Why Women Rarely Rise to the Top: A Social Identity Model of Leader Prototypes.

Détails

ID Serval
serval:BIB_AACE61A42C51
Type
Actes de conférence (partie): contribution originale à la littérature scientifique, publiée à l'occasion de conférences scientifiques, dans un ouvrage de compte-rendu (proceedings), ou dans l'édition spéciale d'un journal reconnu (conference proceedings).
Sous-type
Abstract (résumé de présentation): article court qui reprend les éléments essentiels présentés à l'occasion d'une conférence scientifique dans un poster ou lors d'une intervention orale.
Collection
Publications
Titre
Why Women Rarely Rise to the Top: A Social Identity Model of Leader Prototypes.
Titre de la conférence
16th European Association of Work and Organizational Psychology
Auteur(s)
Kleinlogel E. P., Dennerlein T., Dietz J., Gabarrot F.
Adresse
Münster, Germany
Statut éditorial
Publié
Date de publication
05/2013
Peer-reviewed
Oui
Langue
anglais
Résumé
Purpose
We propose a social identity model of leader prototypes to address why the maleness of leader prototypes is more pronounced among men than among women (e.g., Schein, 2001). Specifically, we argue that individuals project their ingroup prototype (e.g., a male prototype) onto a valued other category (e.g., leaders) (e.g., Wenzel, Mummendey, Weber, & Waldzus, 2003) in order to maintain a positive ingroup (e.g., gender) identity. We hypothesized that both women and men engage in ingroup projection of their gender prototype on their leader prototype, and we expected this effect to be stronger for men than women. We also investigated intelligence as a moderator of ingroup projection.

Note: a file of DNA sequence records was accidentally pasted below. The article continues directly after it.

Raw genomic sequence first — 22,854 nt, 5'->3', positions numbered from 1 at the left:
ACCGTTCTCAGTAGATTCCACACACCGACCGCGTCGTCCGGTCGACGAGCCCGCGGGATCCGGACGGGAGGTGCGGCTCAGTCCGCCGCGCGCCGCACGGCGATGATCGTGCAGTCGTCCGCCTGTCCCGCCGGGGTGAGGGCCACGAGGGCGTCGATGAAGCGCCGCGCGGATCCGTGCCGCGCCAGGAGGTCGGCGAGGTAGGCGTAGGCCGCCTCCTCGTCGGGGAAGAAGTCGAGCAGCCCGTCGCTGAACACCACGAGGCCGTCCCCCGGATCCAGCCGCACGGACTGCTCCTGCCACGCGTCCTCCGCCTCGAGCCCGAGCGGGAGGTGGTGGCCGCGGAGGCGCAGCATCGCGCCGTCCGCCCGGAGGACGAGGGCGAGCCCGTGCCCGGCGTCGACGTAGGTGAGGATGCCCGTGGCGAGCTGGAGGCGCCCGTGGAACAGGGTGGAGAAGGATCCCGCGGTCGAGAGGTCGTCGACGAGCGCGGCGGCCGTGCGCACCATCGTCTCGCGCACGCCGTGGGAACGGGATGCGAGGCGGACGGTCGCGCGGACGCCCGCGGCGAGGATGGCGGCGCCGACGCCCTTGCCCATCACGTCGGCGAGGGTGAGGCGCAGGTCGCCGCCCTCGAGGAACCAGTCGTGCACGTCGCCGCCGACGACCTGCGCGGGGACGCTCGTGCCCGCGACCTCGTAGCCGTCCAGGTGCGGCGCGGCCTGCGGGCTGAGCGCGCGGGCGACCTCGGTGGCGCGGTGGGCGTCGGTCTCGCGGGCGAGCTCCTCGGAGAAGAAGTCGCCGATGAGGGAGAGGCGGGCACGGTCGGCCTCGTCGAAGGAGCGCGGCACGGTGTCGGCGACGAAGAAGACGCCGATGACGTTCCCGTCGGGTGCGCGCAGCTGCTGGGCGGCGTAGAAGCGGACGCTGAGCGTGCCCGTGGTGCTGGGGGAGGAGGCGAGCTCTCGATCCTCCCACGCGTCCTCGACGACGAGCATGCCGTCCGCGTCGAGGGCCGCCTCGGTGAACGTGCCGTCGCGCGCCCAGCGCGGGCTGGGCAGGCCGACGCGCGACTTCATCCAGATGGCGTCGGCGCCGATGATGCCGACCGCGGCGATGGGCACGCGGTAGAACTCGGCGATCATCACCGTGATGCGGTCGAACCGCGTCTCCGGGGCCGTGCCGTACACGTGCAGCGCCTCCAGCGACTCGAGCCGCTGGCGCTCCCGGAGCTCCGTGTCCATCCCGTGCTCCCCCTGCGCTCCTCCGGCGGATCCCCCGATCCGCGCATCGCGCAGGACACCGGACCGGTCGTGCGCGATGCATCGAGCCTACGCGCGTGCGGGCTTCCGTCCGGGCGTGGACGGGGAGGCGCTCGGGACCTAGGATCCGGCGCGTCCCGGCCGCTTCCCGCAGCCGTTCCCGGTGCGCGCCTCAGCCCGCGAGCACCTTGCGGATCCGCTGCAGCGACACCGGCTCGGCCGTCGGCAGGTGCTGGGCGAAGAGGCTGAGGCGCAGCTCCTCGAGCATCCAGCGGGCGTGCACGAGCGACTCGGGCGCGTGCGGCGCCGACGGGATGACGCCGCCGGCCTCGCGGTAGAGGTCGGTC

Methodology
Participants (276 students, University of Lausanne) assessed to what extent attributes on a list of gender traits were characteristic of a successful leader. We computed relative ingroup similarity scores (e.g., Waldzus & Mummendey, 2004) representing the difference between how characteristic ingroup traits are for a successful leader, and how characteristic outgroup traits are for a successful leader.
Results
Results showed that men engaged in ingroup projection while women engaged in outgroup projection, and that men engaged in ingroup projection to a greater extent. We also found a small, but positive effect of intelligence on ingroup projection among men.
Limitations
The use of a student sample might limit the external validity of our findings.
Implications
Our findings contribute to research on the under-representation of women in managerial roles, and introduce intelligence as a predictor of ingroup projection.
Value
Our study allows for a more fine-grained understanding of the cognitive representations of leaders of men and women.
Création de la notice
15/04/2013 11:16
Dernière modification de la notice
20/08/2019 16:14
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